SIGN IN to access Harper’s Magazine
1. Sign in to Customer Care using your account number or postal address.
2. Select Email/Password Information.
3. Enter your new information and click on Save My Changes.
Subscribers can find additional help here. Not a subscriber? Subscribe today!
The projection of SWAT power here in Tampa is overwhelming. Local estimates put the security collective at well over 1,000 people, meaning there is one officer for every two delegates in the hall. I’ve spotted members of the Secret Service, the National Guard, the Florida state police, the Tampa police, local sheriffs’ offices, and neighboring-county details. Downtown Tampa was in near-lockdown yesterday morning when Kevin and I tried to claim our credentials. We abandoned our cab ten or fifteen blocks away and walked through a major urban downtown almost entirely emptied out of civilians and populated almost exclusively in their stead by riot police in full battle gear—mace, M9s or Sigs, M16s, thigh packs, radio packs, video cameras. Early reports had said there were to be some 15,000 protesters; perhaps they were detained by the hurricane.
Instead, yesterday was a day of heightened tedium. At one point Kevin and I spotted nine or ten anarchist kids marching down the street shouting obscenities about Romney and Obama. The SWAT teams moved in, many shooting video on their cameras. The anarchists live-streamed the commandos filming them. I took pictures of everyone videotaping everyone else. I’m sorry M. C. Escher wasn’t around to capture all the ouroboric fun.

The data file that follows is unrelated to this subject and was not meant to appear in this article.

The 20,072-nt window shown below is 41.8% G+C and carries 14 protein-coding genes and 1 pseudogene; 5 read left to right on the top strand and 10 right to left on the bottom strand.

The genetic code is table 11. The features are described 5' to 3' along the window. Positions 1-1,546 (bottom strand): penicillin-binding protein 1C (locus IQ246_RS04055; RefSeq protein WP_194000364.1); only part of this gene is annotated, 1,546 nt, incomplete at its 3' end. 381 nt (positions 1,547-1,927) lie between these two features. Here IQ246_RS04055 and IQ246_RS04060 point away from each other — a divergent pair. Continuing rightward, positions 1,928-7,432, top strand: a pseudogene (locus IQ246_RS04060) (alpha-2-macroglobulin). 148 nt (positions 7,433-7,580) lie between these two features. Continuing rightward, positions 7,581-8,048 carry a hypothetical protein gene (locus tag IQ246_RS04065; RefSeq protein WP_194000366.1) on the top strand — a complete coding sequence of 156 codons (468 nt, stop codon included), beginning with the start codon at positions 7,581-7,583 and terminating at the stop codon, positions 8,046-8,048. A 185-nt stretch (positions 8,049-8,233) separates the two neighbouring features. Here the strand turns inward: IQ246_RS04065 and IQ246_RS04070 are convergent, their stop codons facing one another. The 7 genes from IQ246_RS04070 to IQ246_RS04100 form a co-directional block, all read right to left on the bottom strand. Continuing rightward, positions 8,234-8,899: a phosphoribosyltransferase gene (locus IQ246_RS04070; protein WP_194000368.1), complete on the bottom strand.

Prior to the convention, the Tampa police sat down with the ACLU and produced a handy book filled with smart tips for eager anarchists who want “to stay safe”:
After milling around for a while, the kids wandered over to a coffee shop where the SWAT team was kicking back, enjoying their venti decaf Americanos and skinny caramel lattés. They offered the protesters some Gatorade, which the kids gratefully accepted, while the rest of us walked off, vaguely disappointed.
More from Jack Hitt:
Political Asylum — November 6, 2012, 2:01 pm
Obama’s data-driven approach may decide today’s race—and determine the future of the G.O.P.
Freddie Gray’s relatives arrived for the trial in the afternoon, after the prep-school kids had left. By their dress, they seemed to have just gotten off work in the medical and clerical fields. The family did not appear at ease in the courtroom. They winced and dropped their heads as William Porter and his fellow officer Zachary Novak testified to opening the doors of their police van last April and finding Freddie paralyzed, unresponsive, with mucus pooling at his mouth and nose. Four women and one man mournfully listened as the officers described needing to get gloves before they could touch him.
The first of six Baltimore police officers to be brought before the court for their treatment of Freddie Gray, a black twenty-five-year-old whose death in their custody was the immediate cause of the city’s uprising last spring, William Porter is young, black, and on trial. Here in this courtroom, in this city, in this nation, race and the future seem so intertwined as to be the same thing.
Number of Turkish college students detained in the last year for requesting Kurdish-language classes:
Turkey was funding a search for Suleiman the Magnificent’s heart.
A former prison in Philadelphia that has served as a horror-movie set was being prepared as a detention center for protesters arrested at the upcoming Democratic National Convention, and presumptive Republican presidential nominee Donald Trump fired his campaign manager.
Subscribe to the Weekly Review newsletter. Don’t worry, we won’t sell your email address!
“Matt was happy enough to sustain himself on the detritus of a world he saw as careening toward self-destruction, and equally happy to scam a government he despised. 'I’m glad everyone’s so wasteful,' he told me. 'It supports my lifestyle.'”